HOME CHAT NAB PRAYERS FORUMS COMMUNITY RCIA MAGAZINE CATECHISM LINKS CONTACT
 CATHOLIC ENCYCLOPEDIA  A B C D E F G H I J K L M N O P Q R S T U V W X Y Z
 CATHOLIC SAINTS INDEX  A B C D E F G H I J K L M N O P Q R S T U V W X Y Z
 CATHOLIC DICTIONARY  A B C D E F G H I J K L M N O P Q R S T U V W X Y Z


Home
 
Bible
 
Catechism
 
Chat
 
Catholic Encyclopedia
 
Church Fathers
 
Classics Library
 
Church Documents
 
Discussion
 
Mysticism
 
Prayer
 
Prayer Requests
 
RCIA
 
Vocations
 
Ray of Hope
 
Saints
 
Social Doctrine
 
Links
 
Contact
 







The Paradise Of The Holy Fathers Volumes 1 and 2 by Saint Athanasius Of Alexandria

THE following story] was related unto me by Cronius, the priest of Nitria, [who said]:—When I was a young man I abhorred the monastery, and I fled from it, and from the head of the monastery who was my instructor, and having lost my way and gone round about, I came unto the Monastery of Mâr Anthony; now he used to dwell between the mountains of Babylon and Herakleia, in a parched desert which led to the Red Sea, about thirty miles from the river [Nile], and I was there in that monastery wherein dwelt those disciples of his who buried him when he died, now their names were Macarius and Amatus, in a place which was called Espîr. And I remained there for five days, so that I might be able to see the blessed Anthony, for they used to say that he was in the habit of coming to this monastery from the Inner Desert once every five, or ten, or twenty days, according as God directed and brought him, to give help unto the souls who thronged into his monastery, and who awaited him there, in order that they might be relieved by him. And the brethren also were assembled there and waited for him also, each one of them having his own individual matter [to lay before him].

Now among them was a certain man from Alexandria, whose name was Eulogius, and with him was another man, an Arian, whose body was destroyed (i.e., he was a leper), and they had come because of this matter. And this man Eulogius was a scholastic, and he was the most educated of all the learned men [of this time], but the love of the living God had suddenly come into his mind, and he made himself to be remote from the world, and he distributed all the money which he had among the poor, and he left himself only a small sum which was just sufficient for his bodily needs, for he was unable to work or to enter into a monastery with many monks in it, and besides this lassitude was contending with him, and he sought a little companionship.

Now [he went forth] seeking to buy something which he wanted in the city, and he found in the market a certain man who was an Arian, and whose whole body was destroyed; he had neither hands nor feet, but his tongue was sharp, and he employed it unsparingly upon every man whom he met. And when Eulogius had seen him, and looked at him, he lifted up his eyes and his mind towards God, and he prayed and made this covenant between himself and God, saying, “O our Lord Jesus Christ, in Thy Name, O my Lord, I will take this man, who is sick in his body, and I will relieve [his wants] all the days of my life, so that through him my soul may live before Thee; but I beseech Thee to give me power to endure in my ministrations to him.” And having prayed, he drew nigh unto the man, and said unto him, “I beseech thee, O man, to let me take thee unto my house and to relieve thy wants.” And the sick man said unto him, “Why not?” Then Eulogius said unto him, “I will therefore bring an ass, and carry thee off,” and he promised him [saying], “I ”; and he went and brought an ass and carried him to the place where he lived, and he took care of him with the greatest diligence. And for a period of fifteen years Eulogius relieved his wants with the greatest and most careful attention, and he even washed him with his own hands, and he did everything he could to alleviate the affliction of his sickness.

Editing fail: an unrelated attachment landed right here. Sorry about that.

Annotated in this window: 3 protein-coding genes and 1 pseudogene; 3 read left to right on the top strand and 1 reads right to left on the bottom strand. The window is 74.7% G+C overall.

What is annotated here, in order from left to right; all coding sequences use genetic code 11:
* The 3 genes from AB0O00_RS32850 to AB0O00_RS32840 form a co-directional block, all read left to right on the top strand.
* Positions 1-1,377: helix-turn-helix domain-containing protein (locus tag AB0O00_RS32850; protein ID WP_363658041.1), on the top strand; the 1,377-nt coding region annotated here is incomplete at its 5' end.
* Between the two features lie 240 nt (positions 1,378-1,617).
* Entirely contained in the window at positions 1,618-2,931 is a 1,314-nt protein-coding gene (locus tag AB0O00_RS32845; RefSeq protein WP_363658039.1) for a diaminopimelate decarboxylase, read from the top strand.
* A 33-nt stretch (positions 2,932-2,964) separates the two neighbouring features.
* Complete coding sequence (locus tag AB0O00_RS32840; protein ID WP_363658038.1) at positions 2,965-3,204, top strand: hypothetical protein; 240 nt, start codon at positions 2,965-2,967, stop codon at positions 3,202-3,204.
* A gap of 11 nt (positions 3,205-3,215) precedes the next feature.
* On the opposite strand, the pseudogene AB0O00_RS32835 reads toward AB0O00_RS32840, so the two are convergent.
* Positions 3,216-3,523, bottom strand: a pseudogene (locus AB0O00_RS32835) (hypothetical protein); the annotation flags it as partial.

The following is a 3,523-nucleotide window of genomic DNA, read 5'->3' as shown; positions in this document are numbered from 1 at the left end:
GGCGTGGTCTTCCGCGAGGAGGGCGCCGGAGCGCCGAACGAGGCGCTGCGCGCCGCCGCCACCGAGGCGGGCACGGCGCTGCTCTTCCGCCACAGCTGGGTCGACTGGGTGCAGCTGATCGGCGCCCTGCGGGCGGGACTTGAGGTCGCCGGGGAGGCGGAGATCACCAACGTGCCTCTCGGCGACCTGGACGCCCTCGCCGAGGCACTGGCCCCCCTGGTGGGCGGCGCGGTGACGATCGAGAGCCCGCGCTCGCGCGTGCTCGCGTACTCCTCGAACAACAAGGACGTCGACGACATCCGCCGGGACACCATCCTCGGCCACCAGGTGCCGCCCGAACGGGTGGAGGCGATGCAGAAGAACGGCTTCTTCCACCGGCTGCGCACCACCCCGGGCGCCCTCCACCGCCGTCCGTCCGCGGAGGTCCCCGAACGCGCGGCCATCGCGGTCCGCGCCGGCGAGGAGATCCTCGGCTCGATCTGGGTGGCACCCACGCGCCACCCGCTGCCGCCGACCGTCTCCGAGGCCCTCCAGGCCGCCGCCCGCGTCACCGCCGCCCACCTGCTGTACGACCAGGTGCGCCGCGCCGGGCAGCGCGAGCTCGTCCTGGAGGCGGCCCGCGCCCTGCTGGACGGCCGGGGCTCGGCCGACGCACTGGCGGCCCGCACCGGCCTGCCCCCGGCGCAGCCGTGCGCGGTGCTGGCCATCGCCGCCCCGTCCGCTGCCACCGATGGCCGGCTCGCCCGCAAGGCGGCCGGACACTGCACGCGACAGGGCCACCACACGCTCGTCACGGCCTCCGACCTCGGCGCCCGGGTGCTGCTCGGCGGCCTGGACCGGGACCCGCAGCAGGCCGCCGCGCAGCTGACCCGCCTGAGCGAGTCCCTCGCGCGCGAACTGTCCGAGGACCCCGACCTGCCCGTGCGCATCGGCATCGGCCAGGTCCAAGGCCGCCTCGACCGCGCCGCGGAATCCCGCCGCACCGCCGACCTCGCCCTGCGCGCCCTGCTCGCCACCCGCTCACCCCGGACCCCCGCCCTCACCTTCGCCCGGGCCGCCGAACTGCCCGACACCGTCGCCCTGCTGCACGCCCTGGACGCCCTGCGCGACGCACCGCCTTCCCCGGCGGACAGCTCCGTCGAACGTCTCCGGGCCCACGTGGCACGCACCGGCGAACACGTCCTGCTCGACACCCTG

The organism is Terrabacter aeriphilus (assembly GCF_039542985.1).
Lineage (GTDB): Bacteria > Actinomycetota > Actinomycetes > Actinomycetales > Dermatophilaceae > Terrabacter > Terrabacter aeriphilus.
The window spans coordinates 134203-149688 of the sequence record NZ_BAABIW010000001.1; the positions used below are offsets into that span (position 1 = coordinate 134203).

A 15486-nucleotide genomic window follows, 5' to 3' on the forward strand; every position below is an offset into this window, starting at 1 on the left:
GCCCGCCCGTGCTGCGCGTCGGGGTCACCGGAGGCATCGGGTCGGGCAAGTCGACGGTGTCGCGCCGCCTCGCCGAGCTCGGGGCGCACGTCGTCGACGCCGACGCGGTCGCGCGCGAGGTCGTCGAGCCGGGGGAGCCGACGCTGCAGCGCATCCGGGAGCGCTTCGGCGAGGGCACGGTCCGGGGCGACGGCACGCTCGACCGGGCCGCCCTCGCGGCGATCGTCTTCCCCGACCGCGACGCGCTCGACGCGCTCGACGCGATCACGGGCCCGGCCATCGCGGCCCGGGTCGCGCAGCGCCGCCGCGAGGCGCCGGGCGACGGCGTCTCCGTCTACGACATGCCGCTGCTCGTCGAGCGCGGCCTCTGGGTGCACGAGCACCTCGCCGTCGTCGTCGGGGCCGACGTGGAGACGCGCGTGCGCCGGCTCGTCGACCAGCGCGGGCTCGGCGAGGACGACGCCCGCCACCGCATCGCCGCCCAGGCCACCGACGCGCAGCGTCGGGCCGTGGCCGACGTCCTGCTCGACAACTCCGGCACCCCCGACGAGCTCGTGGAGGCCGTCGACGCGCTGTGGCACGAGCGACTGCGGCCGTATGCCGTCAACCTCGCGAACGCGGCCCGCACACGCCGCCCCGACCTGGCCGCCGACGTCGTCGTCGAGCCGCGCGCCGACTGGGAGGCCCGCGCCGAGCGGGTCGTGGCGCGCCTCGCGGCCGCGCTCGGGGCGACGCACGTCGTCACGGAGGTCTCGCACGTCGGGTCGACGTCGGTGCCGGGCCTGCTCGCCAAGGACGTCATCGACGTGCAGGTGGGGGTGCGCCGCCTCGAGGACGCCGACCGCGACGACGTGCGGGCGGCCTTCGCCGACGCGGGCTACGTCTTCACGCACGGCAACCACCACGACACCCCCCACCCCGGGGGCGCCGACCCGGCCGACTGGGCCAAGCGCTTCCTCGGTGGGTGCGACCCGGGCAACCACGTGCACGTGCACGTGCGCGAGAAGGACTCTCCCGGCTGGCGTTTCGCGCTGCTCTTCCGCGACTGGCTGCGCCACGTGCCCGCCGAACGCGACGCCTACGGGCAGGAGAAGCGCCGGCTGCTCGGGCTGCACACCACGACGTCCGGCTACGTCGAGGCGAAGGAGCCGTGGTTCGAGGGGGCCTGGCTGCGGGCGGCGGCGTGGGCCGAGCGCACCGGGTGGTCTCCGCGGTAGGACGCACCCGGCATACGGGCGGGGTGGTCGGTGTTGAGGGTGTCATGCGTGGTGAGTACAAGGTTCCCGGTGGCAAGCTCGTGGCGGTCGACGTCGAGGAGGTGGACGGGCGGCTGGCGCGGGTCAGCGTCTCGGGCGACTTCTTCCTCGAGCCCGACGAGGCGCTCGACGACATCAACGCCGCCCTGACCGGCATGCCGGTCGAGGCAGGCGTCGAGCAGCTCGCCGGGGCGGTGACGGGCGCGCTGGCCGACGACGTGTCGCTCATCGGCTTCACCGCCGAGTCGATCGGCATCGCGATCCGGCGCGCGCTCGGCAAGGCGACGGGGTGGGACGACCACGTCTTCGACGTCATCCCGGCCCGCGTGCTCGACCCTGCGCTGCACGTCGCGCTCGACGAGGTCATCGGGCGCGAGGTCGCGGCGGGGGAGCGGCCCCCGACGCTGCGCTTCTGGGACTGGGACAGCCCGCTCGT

Now after fifteen years a devil began to stir in that Arian, and he began to revile Eulogius, and to offer resistance to him, and he cursed him and hurled after him insults and abuse, saying, “O thou runaway [slave], who hast eaten thy lord, thou hast stolen the riches of other folk and art spending them upon me, and thou thinkest to have life through me! Cast me out into the street, for I wish to eat flesh.” And Eulogius brought him flesh, and again he cried out, and said, “Thou wilt not persuade me [to remain here] by these means; I wish to go forth into the street, and I desire to see the world. By Jupiter, carry me out and cast me where thou didst find me. If I only had hands I would strangle myself.” Now [he spake] thus through the madness of the devil which was with him. Then Eulogius rose up and went to the neighbouring monks and said unto them, “What shall I do? for this deformed man hath brought me to despair. I would set him free, only I have given [my] right hand in covenant to God, and I am afraid [to do so]; but on the other hand, if I do not cast him out he will bring upon me bad nights and bitter days. What to do with him I know not.” And they said unto him, “[Anthony] the Great is still alive, go to him; take the man with thee in a ship, and go thou up to him, and carry the man to his monastery, and wait there until he cometh from the desert and then tell him thy business. And whatsoever word he shall say unto thee thou shalt perform, for God shall speak unto thee through him.” Then Eulogius was persuaded by them, and he placed the man in a small boat, and he carried him to the monastery wherein were the disciples of Anthony.